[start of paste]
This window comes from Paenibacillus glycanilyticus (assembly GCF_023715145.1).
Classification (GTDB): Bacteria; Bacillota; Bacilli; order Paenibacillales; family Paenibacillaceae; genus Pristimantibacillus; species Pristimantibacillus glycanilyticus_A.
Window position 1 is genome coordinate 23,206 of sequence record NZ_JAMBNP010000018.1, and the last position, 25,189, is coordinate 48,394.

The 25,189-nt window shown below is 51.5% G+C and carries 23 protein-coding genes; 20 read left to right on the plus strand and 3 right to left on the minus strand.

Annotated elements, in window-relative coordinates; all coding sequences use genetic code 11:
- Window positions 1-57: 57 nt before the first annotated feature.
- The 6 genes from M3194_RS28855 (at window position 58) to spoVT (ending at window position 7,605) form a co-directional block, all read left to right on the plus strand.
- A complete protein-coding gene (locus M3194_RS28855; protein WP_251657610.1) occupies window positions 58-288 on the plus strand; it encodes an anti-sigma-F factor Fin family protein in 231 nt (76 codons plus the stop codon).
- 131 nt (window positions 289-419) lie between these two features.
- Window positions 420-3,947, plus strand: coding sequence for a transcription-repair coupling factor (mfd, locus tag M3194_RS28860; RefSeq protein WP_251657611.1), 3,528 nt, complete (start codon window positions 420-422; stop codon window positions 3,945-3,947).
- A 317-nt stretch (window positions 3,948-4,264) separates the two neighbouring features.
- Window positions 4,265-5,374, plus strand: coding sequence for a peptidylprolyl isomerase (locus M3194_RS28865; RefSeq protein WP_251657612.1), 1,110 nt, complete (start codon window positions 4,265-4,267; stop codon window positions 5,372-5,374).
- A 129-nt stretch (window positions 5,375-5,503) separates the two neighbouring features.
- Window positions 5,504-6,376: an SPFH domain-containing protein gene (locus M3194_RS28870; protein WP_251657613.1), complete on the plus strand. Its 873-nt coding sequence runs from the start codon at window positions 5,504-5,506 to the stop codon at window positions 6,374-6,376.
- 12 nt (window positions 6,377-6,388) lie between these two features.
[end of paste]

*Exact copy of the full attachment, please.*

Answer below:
This window comes from Paenibacillus glycanilyticus (assembly GCF_023715145.1).
Classification (GTDB): Bacteria; Bacillota; Bacilli; order Paenibacillales; family Paenibacillaceae; genus Pristimantibacillus; species Pristimantibacillus glycanilyticus_A.
Window position 1 is genome coordinate 23,206 of sequence record NZ_JAMBNP010000018.1, and the last position, 25,189, is coordinate 48,394.

The 25,189-nt window shown below is 51.5% G+C and carries 23 protein-coding genes; 20 read left to right on the plus strand and 3 right to left on the minus strand.

Annotated elements, in window-relative coordinates; all coding sequences use genetic code 11:
- Window positions 1-57: 57 nt before the first annotated feature.
- The 6 genes from M3194_RS28855 (at window position 58) to spoVT (ending at window position 7,605) form a co-directional block, all read left to right on the plus strand.
- A complete protein-coding gene (locus M3194_RS28855; protein WP_251657610.1) occupies window positions 58-288 on the plus strand; it encodes an anti-sigma-F factor Fin family protein in 231 nt (76 codons plus the stop codon).
- 131 nt (window positions 289-419) lie between these two features.
- Window positions 420-3,947, plus strand: coding sequence for a transcription-repair coupling factor (mfd, locus tag M3194_RS28860; RefSeq protein WP_251657611.1), 3,528 nt, complete (start codon window positions 420-422; stop codon window positions 3,945-3,947).
- A 317-nt stretch (window positions 3,948-4,264) separates the two neighbouring features.
- Window positions 4,265-5,374, plus strand: coding sequence for a peptidylprolyl isomerase (locus M3194_RS28865; RefSeq protein WP_251657612.1), 1,110 nt, complete (start codon window positions 4,265-4,267; stop codon window positions 5,372-5,374).
- A 129-nt stretch (window positions 5,375-5,503) separates the two neighbouring features.
- Window positions 5,504-6,376: an SPFH domain-containing protein gene (locus M3194_RS28870; protein WP_251657613.1), complete on the plus strand. Its 873-nt coding sequence runs from the start codon at window positions 5,504-5,506 to the stop codon at window positions 6,374-6,376.
- 12 nt (window positions 6,377-6,388) lie between these two features.